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Analysis of the barrier properties of the initial lymphatics and the toxicity of lymph fluid during inflammation

  • Author(s): Lynch, Patrick Michael
  • et al.
Abstract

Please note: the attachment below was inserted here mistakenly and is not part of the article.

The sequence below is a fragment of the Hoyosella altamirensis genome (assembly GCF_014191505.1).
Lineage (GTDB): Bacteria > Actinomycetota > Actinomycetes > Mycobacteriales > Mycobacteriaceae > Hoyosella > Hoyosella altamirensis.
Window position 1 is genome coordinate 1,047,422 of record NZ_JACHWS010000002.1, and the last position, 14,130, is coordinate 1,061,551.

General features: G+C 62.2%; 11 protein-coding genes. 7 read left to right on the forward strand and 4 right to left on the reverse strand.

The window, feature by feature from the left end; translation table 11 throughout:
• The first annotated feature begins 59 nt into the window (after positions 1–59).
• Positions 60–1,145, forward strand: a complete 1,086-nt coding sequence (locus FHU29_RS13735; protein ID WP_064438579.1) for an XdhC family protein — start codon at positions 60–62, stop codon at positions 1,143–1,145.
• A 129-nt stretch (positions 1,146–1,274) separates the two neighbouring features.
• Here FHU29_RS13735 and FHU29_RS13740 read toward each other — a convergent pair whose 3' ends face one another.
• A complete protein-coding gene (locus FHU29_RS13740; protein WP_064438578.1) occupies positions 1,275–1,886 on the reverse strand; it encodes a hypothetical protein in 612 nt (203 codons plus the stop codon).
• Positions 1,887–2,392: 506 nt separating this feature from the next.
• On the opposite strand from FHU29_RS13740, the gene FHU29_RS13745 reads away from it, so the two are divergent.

Inflammation has a profound effect on the vascular circulation, but little is known about its effect on the lymphatics. In the first half of this dissertation, I examine the effect of inflammation directly on the barrier properties of the initial lymphatics in the rat spinotrapezius muscle. I hypothesize that fluid that travels from the interstitium into the initial lymphatics must travel through the primary valves, a unidirectional valve system that allows fluid to flow into the lymphatics, but not back out. I determine that a particle with diameter 0.5 [mu]m is able to pass through the primary valves, but particles with diameter 0.8 [mu]m and larger are unable to. Acute inflammation does not change this property, although it does allow fluid to escape back into the interstitium at a rate greater than that in healthy animals. This suggests that during inflammation the initial lymphatics are compromised and the primary valves do not function as a unidirectional valve system. In addition, I hypothesize that the lymphatic system is responsible for removing toxic peptides and lipids from the interstitium to limit their damage to the tissue. By doing this, the lymphatic endothelium, lymphocytes and dendritic cells collected by the lymphatics, and cells in the lymph node are being exposed to these toxic mediators. I provide evidence that lymph collected from the rat mesenteric lymph duct is toxic both under healthy conditions as well as under inflammatory conditions

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